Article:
Australia and Indonesia have worked hard over the past decade to build a strong bilateral relationship, seen as valuable by Indonesia and as critically important by Australia. That relationship is now in tatters.
The Australian government has been at pains to explain to Indonesia that recent naval incursions into Indonesian territorial waters, intended to stop asylum seeker boats, were unintentional. From Indonesia’s perspective, it matters little whether the incursions were intentional or just the logical if unintended consequence of a much disliked Australian government policy.
Similarly, Australia’s policy of giving asylum seekers lifeboats to return to Indonesia adds a further layer of complication to Australian policy. From Indonesia’s perspective, the flow of asylum seekers is not official Indonesian policy, but the Australian navy putting asylum seekers bound for Australia in Australian lifeboats bond for Indonesia is official Australian policy.
This policy is seen by Indonesia as diplomatically clumsy as it is objectionable. Indonesia has said, repeatedly, that it wants Australia to abandon its policy of turning back asylum seeker boats. Putting asylum seekers in lifeboats only heightens those objections.
Indonesia has now launched its own naval patrols, not to stop asylum seekers leaving Indonesia but to stop Australian naval incursions. Australian naval vessels will no doubt be extra cautious about future transgressions into Indonesian territorial waters and, beyond that, there are a series of warnings to go through before confrontation.
At best, however, the bilateral relationship is continuing to deteriorate. At worst, mistakes can happen.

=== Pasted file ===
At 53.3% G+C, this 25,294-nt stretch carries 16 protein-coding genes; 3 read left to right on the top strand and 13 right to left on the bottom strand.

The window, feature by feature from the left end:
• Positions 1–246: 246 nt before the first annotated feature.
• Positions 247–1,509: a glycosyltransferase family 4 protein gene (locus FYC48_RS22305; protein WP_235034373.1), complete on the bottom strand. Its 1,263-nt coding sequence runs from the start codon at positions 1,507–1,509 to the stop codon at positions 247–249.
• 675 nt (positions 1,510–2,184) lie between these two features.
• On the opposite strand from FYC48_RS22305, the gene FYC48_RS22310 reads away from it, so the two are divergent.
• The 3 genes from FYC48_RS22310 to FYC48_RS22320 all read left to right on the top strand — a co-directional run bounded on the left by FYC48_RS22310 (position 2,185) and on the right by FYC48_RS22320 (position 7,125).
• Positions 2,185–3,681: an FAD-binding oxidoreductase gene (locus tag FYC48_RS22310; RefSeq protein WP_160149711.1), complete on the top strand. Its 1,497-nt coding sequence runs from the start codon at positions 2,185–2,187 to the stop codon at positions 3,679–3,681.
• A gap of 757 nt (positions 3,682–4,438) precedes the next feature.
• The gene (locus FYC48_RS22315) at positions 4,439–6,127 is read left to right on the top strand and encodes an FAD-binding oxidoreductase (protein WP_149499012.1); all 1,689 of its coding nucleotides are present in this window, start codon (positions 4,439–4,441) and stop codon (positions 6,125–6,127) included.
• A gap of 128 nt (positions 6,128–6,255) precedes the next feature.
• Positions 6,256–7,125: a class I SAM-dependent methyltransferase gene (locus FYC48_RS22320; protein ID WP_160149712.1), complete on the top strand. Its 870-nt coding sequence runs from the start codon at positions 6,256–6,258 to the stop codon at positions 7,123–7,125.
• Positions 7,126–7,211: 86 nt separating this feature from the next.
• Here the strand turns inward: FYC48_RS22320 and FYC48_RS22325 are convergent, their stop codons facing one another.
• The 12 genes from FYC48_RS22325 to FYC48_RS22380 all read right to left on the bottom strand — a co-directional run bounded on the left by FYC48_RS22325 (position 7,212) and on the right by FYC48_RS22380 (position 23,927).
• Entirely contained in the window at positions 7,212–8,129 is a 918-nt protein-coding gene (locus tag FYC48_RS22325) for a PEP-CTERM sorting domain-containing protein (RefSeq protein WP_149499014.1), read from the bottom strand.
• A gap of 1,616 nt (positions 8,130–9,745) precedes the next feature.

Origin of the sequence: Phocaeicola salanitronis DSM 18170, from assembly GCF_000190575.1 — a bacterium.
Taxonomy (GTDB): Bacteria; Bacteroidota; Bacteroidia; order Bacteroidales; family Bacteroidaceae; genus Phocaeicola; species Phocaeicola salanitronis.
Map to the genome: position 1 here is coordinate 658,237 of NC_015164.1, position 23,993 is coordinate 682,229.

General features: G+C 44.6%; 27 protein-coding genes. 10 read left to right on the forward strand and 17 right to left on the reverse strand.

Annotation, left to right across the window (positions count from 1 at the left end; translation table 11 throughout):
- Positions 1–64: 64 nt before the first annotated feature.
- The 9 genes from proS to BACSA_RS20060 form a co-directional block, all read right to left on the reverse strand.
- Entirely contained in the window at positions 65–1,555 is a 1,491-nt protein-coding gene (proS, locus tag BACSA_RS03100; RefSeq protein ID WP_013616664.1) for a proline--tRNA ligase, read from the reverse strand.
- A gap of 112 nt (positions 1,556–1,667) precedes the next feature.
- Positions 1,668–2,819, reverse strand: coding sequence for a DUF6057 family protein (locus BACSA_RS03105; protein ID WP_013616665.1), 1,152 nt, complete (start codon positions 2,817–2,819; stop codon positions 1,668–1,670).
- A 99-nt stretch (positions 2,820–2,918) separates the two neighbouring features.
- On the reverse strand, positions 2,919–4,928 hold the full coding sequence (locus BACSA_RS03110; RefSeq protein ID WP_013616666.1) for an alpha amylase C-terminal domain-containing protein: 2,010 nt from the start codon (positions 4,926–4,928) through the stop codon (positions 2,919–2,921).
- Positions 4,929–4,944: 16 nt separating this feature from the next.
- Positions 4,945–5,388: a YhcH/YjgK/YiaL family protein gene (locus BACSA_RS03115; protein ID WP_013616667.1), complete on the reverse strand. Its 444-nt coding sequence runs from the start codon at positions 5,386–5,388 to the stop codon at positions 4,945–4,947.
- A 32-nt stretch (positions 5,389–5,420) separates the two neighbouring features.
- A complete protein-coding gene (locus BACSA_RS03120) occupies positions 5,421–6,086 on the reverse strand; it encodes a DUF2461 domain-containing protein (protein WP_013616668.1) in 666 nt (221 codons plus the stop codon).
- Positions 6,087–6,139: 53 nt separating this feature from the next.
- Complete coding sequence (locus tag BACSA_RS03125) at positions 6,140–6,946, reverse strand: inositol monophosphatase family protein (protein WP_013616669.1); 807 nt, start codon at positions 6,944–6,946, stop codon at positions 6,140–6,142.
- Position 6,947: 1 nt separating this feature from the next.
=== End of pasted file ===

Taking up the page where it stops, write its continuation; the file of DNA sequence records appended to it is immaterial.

The Australian navy may continue to turn (or tow) asylum seeker boats back to near Indonesian territorial waters. But it will not be able to compel asylum seeker boats to remain within them.
When the monsoonal season ends and the "sailing season" resumes, around April, the flow of asylum seeker boats is again likely to increase. The problem faced by the Australian Navy will, therefore, become more rather than less complicated.
The first question is, then, whether Australia’s defence approach to an immigration issue is sustainable. The second and larger question is whether Australia can continue to alienate, seeming indefinitely, its most important strategic relationship.
If Australia is serious about finding a long-term solution to the asylum seeker issue, it needs to work closely with Indonesia and other regional neighbors to put in place agreed and workable policies. Such policies go beyond the simple, if failed, "policing"" that existed until late last year.
Indonesia, probably Malaysia and possibly Thailand and Singapore need to have in place stricter immigration policies, to screen "onward bound" travellers. There also needs to be regional co-operation around the quicker and internationally recognised processing of those asylum seekers who do end up in the region.
Such a policy would limit the flow of asylum seekers, would meet Australia’s international obligations and would not alienate critically important relationships. However, this would require the type of trust and co-operation that Australia’s existing approach to asylum seekers has effectively ended.
The Australian government’s approach to asylum seekers worked well as a pre-election slogan, but lacked a properly developed plan. As a result, Australia has dug itself into a policy hole.
If Australia now wishes to extricate itself from this situation it must start by following the first rule of holes: when you are in one, stop digging.